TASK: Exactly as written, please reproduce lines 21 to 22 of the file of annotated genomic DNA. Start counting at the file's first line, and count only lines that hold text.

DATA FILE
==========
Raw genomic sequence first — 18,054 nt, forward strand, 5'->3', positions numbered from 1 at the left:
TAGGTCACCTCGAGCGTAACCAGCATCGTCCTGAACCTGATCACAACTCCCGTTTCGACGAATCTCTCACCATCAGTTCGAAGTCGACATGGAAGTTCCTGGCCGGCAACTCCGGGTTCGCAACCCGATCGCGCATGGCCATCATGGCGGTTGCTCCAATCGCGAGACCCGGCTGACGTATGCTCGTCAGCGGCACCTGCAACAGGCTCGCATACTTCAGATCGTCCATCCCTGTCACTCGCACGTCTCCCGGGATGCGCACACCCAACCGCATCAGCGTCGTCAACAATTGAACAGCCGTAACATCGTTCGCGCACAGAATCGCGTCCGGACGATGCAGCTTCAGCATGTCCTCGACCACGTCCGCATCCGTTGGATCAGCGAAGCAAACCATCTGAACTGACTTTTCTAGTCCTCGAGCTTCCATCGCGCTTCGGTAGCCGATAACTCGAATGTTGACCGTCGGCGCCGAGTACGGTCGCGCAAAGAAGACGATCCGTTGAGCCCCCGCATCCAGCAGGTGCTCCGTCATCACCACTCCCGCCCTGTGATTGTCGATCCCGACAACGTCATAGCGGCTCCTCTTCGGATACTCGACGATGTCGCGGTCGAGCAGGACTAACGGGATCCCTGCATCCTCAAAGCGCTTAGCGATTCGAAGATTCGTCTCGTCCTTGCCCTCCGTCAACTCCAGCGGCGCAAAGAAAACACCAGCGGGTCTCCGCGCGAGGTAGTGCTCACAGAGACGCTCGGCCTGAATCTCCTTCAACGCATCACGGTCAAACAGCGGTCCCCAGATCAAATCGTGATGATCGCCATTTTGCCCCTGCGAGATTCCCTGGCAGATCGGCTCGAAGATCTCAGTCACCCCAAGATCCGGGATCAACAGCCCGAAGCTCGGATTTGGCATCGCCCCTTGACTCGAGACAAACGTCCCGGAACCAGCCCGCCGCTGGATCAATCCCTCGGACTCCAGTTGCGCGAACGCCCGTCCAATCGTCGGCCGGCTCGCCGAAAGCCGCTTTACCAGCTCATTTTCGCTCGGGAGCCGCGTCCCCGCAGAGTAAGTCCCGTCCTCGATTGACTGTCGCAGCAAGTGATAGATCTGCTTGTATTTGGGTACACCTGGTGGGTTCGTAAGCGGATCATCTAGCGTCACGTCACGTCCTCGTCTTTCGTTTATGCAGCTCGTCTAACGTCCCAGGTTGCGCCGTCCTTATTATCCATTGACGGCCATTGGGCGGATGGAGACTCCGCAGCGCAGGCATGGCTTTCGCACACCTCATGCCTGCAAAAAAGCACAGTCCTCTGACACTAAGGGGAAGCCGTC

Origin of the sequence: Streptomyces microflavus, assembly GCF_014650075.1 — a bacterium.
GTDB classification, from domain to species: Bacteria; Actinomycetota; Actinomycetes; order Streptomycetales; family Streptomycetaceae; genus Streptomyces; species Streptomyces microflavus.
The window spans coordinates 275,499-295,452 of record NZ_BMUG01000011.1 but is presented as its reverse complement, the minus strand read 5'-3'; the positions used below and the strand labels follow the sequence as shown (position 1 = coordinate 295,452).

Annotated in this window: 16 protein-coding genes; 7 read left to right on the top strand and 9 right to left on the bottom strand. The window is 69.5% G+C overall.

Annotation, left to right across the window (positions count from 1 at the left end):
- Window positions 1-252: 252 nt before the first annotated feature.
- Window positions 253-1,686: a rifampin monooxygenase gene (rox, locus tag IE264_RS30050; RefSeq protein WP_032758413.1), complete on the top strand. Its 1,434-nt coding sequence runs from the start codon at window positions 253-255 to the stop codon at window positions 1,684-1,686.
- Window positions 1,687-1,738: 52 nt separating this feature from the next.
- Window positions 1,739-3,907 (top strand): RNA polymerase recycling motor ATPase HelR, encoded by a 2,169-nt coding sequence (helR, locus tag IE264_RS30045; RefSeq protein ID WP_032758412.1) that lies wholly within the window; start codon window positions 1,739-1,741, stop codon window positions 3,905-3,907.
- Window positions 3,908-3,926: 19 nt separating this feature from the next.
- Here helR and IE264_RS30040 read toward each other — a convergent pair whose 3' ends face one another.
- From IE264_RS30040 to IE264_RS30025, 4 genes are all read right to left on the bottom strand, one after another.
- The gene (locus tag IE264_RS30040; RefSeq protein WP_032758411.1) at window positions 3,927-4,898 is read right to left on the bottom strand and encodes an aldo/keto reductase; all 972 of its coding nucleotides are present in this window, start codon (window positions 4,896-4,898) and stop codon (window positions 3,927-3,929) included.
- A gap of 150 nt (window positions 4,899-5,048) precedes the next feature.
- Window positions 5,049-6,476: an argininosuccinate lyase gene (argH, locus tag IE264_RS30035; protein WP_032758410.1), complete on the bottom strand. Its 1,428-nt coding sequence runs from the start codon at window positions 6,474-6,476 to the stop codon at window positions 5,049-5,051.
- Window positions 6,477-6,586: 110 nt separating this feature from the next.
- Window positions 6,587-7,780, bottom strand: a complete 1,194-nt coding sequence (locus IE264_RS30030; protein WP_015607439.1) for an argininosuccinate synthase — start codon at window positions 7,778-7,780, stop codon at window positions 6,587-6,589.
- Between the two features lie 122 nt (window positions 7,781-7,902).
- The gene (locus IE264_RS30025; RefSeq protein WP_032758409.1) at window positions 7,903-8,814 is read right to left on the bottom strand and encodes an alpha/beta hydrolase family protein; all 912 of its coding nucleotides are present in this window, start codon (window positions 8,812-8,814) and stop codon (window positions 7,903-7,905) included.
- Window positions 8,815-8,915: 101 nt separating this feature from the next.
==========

- The gene (locus IE264_RS30025; RefSeq protein WP_032758409.1) at window positions 7,903-8,814 is read right to left on the bottom strand and encodes an alpha/beta hydrolase family protein; all 912 of its coding nucleotides are present in this window, start codon (window positions 8,812-8,814) and stop codon (window positions 7,903-7,905) included.
- Window positions 8,815-8,915: 101 nt separating this feature from the next.